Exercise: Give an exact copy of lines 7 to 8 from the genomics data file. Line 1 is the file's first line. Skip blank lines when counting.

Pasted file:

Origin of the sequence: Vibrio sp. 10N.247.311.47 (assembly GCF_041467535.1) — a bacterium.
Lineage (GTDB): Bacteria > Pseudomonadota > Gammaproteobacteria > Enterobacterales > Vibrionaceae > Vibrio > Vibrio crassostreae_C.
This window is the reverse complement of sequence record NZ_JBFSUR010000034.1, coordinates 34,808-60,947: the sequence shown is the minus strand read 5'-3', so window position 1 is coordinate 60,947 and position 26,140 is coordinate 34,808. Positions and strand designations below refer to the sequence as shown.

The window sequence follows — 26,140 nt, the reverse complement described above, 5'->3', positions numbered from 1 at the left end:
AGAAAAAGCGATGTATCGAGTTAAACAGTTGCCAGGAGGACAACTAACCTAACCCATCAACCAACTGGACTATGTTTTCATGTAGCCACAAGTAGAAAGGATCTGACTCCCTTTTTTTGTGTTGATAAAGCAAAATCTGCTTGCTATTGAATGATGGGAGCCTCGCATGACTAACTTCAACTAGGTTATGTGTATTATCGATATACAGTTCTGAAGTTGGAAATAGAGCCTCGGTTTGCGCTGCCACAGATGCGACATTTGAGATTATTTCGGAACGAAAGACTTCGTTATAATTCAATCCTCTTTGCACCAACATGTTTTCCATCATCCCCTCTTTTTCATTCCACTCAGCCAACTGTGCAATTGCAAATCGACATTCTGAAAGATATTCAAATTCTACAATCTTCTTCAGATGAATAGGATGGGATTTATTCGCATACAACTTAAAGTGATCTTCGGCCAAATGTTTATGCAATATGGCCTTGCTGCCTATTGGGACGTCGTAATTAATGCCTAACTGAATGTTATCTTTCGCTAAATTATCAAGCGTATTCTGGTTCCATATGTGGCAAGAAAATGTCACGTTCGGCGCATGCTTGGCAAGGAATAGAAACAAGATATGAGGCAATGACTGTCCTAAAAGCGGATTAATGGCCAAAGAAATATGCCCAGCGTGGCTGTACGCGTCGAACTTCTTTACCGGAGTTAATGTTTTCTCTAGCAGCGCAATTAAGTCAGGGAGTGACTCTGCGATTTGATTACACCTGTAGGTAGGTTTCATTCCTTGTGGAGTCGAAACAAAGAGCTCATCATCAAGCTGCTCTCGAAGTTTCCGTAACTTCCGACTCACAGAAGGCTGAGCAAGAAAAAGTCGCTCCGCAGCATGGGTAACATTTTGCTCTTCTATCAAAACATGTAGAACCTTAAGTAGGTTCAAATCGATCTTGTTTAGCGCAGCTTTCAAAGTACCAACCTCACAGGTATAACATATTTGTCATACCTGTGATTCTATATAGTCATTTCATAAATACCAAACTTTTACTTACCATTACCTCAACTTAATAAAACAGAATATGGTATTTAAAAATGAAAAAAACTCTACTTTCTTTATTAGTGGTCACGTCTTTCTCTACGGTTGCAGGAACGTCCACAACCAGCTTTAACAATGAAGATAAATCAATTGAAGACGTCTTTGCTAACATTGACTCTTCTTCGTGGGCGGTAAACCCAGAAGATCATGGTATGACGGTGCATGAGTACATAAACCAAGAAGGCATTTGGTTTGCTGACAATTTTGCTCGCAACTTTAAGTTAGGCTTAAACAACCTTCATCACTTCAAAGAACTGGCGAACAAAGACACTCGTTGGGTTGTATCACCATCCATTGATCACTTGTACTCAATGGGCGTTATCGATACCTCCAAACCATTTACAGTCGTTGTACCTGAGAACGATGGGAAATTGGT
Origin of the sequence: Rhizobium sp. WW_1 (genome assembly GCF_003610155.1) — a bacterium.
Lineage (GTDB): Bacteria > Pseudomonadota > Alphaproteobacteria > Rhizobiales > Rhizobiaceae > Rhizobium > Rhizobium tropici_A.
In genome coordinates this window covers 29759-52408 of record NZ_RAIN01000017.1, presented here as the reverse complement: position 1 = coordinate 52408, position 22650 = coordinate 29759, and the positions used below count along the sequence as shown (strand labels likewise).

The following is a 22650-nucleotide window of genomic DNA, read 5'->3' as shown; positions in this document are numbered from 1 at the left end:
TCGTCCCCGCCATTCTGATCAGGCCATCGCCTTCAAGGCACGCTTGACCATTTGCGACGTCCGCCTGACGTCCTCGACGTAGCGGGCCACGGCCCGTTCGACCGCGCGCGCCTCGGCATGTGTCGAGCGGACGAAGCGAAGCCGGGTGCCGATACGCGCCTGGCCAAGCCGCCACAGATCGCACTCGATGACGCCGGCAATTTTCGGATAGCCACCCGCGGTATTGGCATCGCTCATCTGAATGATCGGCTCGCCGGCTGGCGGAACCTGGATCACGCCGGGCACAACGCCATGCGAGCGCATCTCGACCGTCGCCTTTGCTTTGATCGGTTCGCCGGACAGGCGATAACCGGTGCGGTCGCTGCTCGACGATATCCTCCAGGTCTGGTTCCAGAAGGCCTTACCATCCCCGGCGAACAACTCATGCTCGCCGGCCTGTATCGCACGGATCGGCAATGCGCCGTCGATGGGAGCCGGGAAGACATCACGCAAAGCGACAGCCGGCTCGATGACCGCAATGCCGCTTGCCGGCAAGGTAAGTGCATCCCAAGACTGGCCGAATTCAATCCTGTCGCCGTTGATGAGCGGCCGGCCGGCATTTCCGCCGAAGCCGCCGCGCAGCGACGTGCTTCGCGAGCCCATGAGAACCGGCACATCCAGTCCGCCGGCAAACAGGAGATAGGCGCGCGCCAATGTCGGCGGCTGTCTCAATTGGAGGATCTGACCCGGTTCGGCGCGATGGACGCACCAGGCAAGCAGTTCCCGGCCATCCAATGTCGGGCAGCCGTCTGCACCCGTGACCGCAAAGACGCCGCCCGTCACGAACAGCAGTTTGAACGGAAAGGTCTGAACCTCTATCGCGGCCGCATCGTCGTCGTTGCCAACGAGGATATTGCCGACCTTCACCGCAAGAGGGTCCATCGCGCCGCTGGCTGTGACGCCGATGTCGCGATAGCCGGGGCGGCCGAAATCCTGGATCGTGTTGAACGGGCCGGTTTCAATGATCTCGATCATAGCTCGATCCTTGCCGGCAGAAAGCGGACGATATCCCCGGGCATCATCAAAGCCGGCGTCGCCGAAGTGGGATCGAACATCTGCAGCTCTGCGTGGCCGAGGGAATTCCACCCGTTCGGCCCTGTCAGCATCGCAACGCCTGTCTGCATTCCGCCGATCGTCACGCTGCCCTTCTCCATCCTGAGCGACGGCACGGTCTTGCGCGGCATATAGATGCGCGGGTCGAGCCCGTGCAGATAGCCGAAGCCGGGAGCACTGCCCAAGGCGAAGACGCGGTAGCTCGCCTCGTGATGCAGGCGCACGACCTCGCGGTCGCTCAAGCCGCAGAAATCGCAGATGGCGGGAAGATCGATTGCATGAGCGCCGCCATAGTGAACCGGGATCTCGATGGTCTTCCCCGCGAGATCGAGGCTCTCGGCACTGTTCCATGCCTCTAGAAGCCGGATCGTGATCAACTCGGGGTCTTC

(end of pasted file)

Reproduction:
Lineage (GTDB): Bacteria > Pseudomonadota > Alphaproteobacteria > Rhizobiales > Rhizobiaceae > Rhizobium > Rhizobium tropici_A.
In genome coordinates this window covers 29759-52408 of record NZ_RAIN01000017.1, presented here as the reverse complement: position 1 = coordinate 52408, position 22650 = coordinate 29759, and the positions used below count along the sequence as shown (strand labels likewise).